Wood: My wood was nice (heh, heh), and ideal for first time wood project. The dimensions were perfect, seriously easy to assemble by woodworking standards, and took stain well. The finish is a personal choice, and from the start I knew I’d use natural black walnut dye. This follows from the retro look of the Crack and my disappointment with some modern stains. They can function as half paint and half stain, resulting in an artificial appearance. Natural walnut dye and linseed oil have been used for centuries, and they literally define authentic and traditional wood finishing. My design concept: a new old stock product from 1921, as built in 2021. I researched the look of 1920s products for plausible colors and finishes. Many electronics of the era had dark wood finishes, and were probably finished exactly as mine (walnut dye and boiled linseed oil).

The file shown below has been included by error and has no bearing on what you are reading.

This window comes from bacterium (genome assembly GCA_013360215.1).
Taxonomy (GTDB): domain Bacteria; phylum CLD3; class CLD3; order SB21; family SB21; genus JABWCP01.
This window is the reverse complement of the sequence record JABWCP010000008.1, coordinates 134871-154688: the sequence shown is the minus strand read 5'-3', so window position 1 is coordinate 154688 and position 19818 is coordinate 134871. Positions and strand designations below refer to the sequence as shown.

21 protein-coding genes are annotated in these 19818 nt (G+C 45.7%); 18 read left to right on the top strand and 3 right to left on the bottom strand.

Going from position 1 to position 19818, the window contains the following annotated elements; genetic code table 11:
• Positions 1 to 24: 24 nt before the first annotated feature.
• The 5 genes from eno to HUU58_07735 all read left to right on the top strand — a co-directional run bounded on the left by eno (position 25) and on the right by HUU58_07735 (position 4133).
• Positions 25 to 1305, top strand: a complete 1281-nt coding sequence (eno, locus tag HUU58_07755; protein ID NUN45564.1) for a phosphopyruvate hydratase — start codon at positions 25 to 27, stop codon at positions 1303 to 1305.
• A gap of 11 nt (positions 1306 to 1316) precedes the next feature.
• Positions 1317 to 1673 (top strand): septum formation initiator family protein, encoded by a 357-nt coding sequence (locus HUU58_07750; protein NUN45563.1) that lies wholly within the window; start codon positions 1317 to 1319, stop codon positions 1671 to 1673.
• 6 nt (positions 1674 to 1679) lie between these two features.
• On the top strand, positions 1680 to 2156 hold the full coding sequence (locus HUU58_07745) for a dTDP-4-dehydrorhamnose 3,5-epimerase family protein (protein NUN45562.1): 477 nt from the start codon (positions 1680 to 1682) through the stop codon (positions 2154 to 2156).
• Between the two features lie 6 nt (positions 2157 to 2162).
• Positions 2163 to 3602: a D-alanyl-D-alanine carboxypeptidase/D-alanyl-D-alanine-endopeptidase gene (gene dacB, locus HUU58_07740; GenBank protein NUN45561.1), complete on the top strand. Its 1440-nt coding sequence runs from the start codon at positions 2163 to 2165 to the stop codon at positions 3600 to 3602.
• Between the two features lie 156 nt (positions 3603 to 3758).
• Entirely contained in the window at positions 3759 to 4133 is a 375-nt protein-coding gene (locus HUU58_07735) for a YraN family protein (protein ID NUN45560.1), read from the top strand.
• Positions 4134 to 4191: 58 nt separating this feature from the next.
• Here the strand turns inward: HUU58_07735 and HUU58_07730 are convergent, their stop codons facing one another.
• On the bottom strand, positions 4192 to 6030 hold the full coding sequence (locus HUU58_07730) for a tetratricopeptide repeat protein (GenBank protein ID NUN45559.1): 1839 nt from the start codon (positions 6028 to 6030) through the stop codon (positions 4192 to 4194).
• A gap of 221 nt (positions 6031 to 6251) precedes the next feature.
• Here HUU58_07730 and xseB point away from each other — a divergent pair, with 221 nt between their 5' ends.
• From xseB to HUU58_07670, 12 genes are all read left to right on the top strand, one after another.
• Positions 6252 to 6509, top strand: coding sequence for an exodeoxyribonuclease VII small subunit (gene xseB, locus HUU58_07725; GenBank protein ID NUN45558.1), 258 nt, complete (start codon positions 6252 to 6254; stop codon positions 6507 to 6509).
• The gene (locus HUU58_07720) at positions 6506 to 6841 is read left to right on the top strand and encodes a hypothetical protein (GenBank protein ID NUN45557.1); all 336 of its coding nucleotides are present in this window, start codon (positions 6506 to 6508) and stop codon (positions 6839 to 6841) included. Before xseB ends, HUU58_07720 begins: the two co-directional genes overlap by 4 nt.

A good result follows from patience and layers. Sand. Apply wood dye, dry, repeat and repeat again. The black walnut dye went on pale with the first coat, but became nearly black (burned looking) by the third coat. As water based, it required full surface saturation with each coat. The water raises the wood grain, requiring long drying periods followed by rubbing or fine sanding between coats.

Boiled linseed oil is easy to apply, but doesn’t dry for at least a day or two (i.e., sticky and then lumpy to the touch). It must be rubbed/smoothed between coats. Patience. The final finish has a satin sheen that’s hard to capture with a camera. Additional coats and rubbing (or a different oil finish) may increase the shine if desired.

Metal: Electronics in the 1920s often used black plastic, dials, and faceplates. However, that was too boring. I chose paint from a vendor founded in 1921 and a classic dark green. This is plausible new old stock. [Also, I may have been influenced by another excellent green amp.]